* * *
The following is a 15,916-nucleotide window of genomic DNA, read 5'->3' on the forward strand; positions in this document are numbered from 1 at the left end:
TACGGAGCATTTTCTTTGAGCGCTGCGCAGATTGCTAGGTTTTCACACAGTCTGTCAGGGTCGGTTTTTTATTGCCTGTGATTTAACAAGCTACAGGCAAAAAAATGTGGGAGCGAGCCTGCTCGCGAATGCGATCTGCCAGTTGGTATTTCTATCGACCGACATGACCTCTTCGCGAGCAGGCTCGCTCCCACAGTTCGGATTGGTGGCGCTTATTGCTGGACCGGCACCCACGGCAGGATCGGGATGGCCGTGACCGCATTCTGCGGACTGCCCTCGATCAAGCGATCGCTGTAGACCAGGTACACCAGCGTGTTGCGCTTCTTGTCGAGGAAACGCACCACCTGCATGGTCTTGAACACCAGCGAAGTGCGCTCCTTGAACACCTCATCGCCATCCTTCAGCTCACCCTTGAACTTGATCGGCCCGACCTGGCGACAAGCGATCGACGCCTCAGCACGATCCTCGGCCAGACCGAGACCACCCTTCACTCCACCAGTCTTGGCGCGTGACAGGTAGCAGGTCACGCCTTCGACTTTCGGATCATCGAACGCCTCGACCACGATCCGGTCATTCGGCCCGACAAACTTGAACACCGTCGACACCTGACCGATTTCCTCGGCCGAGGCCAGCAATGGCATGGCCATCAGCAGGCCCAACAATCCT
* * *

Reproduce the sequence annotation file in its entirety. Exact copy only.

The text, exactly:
The following is a 15,916-nucleotide window of genomic DNA, read 5'->3' on the forward strand; positions in this document are numbered from 1 at the left end:
TACGGAGCATTTTCTTTGAGCGCTGCGCAGATTGCTAGGTTTTCACACAGTCTGTCAGGGTCGGTTTTTTATTGCCTGTGATTTAACAAGCTACAGGCAAAAAAATGTGGGAGCGAGCCTGCTCGCGAATGCGATCTGCCAGTTGGTATTTCTATCGACCGACATGACCTCTTCGCGAGCAGGCTCGCTCCCACAGTTCGGATTGGTGGCGCTTATTGCTGGACCGGCACCCACGGCAGGATCGGGATGGCCGTGACCGCATTCTGCGGACTGCCCTCGATCAAGCGATCGCTGTAGACCAGGTACACCAGCGTGTTGCGCTTCTTGTCGAGGAAACGCACCACCTGCATGGTCTTGAACACCAGCGAAGTGCGCTCCTTGAACACCTCATCGCCATCCTTCAGCTCACCCTTGAACTTGATCGGCCCGACCTGGCGACAAGCGATCGACGCCTCAGCACGATCCTCGGCCAGACCGAGACCACCCTTCACTCCACCAGTCTTGGCGCGTGACAGGTAGCAGGTCACGCCTTCGACTTTCGGATCATCGAACGCCTCGACCACGATCCGGTCATTCGGCCCGACAAACTTGAACACCGTCGACACCTGACCGATTTCCTCGGCCGAGGCCAGCAATGGCATGGCCATCAGCAGGCCCAACAATCCT